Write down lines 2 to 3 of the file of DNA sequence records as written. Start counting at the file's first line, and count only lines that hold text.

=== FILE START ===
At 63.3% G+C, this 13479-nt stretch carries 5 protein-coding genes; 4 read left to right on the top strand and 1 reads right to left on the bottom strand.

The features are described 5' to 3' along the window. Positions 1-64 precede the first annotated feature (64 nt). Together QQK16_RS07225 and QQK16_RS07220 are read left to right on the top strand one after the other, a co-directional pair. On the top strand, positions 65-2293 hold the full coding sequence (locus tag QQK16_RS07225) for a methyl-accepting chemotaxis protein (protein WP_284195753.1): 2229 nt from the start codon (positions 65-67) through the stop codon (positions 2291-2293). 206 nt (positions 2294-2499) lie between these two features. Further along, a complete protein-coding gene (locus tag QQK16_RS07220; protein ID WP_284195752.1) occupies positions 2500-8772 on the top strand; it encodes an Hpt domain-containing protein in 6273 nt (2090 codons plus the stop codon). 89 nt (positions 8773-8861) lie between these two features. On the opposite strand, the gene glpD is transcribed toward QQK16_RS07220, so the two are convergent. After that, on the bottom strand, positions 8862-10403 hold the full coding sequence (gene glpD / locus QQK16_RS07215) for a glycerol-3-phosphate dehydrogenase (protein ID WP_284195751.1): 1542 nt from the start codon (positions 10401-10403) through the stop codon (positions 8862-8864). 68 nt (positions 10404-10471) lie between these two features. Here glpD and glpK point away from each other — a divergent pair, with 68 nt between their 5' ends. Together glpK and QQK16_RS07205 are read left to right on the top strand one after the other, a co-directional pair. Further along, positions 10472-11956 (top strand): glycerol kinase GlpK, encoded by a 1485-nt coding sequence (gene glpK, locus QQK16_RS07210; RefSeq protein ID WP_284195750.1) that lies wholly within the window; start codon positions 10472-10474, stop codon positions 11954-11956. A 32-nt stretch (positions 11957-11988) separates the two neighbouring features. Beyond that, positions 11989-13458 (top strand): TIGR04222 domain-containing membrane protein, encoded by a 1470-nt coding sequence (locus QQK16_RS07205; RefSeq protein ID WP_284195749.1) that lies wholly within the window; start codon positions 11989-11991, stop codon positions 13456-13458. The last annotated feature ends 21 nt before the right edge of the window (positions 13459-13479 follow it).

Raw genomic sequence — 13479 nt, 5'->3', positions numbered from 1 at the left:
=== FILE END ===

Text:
The features are described 5' to 3' along the window. Positions 1-64 precede the first annotated feature (64 nt). Together QQK16_RS07225 and QQK16_RS07220 are read left to right on the top strand one after the other, a co-directional pair. On the top strand, positions 65-2293 hold the full coding sequence (locus tag QQK16_RS07225) for a methyl-accepting chemotaxis protein (protein WP_284195753.1): 2229 nt from the start codon (positions 65-67) through the stop codon (positions 2291-2293). 206 nt (positions 2294-2499) lie between these two features. Further along, a complete protein-coding gene (locus tag QQK16_RS07220; protein ID WP_284195752.1) occupies positions 2500-8772 on the top strand; it encodes an Hpt domain-containing protein in 6273 nt (2090 codons plus the stop codon). 89 nt (positions 8773-8861) lie between these two features. On the opposite strand, the gene glpD is transcribed toward QQK16_RS07220, so the two are convergent. After that, on the bottom strand, positions 8862-10403 hold the full coding sequence (gene glpD / locus QQK16_RS07215) for a glycerol-3-phosphate dehydrogenase (protein ID WP_284195751.1): 1542 nt from the start codon (positions 10401-10403) through the stop codon (positions 8862-8864). 68 nt (positions 10404-10471) lie between these two features. Here glpD and glpK point away from each other — a divergent pair, with 68 nt between their 5' ends. Together glpK and QQK16_RS07205 are read left to right on the top strand one after the other, a co-directional pair. Further along, positions 10472-11956 (top strand): glycerol kinase GlpK, encoded by a 1485-nt coding sequence (gene glpK, locus QQK16_RS07210; RefSeq protein ID WP_284195750.1) that lies wholly within the window; start codon positions 10472-10474, stop codon positions 11954-11956. A 32-nt stretch (positions 11957-11988) separates the two neighbouring features. Beyond that, positions 11989-13458 (top strand): TIGR04222 domain-containing membrane protein, encoded by a 1470-nt coding sequence (locus QQK16_RS07205; RefSeq protein ID WP_284195749.1) that lies wholly within the window; start codon positions 11989-11991, stop codon positions 13456-13458. The last annotated feature ends 21 nt before the right edge of the window (positions 13459-13479 follow it).

Raw genomic sequence — 13479 nt, 5'->3', positions numbered from 1 at the left: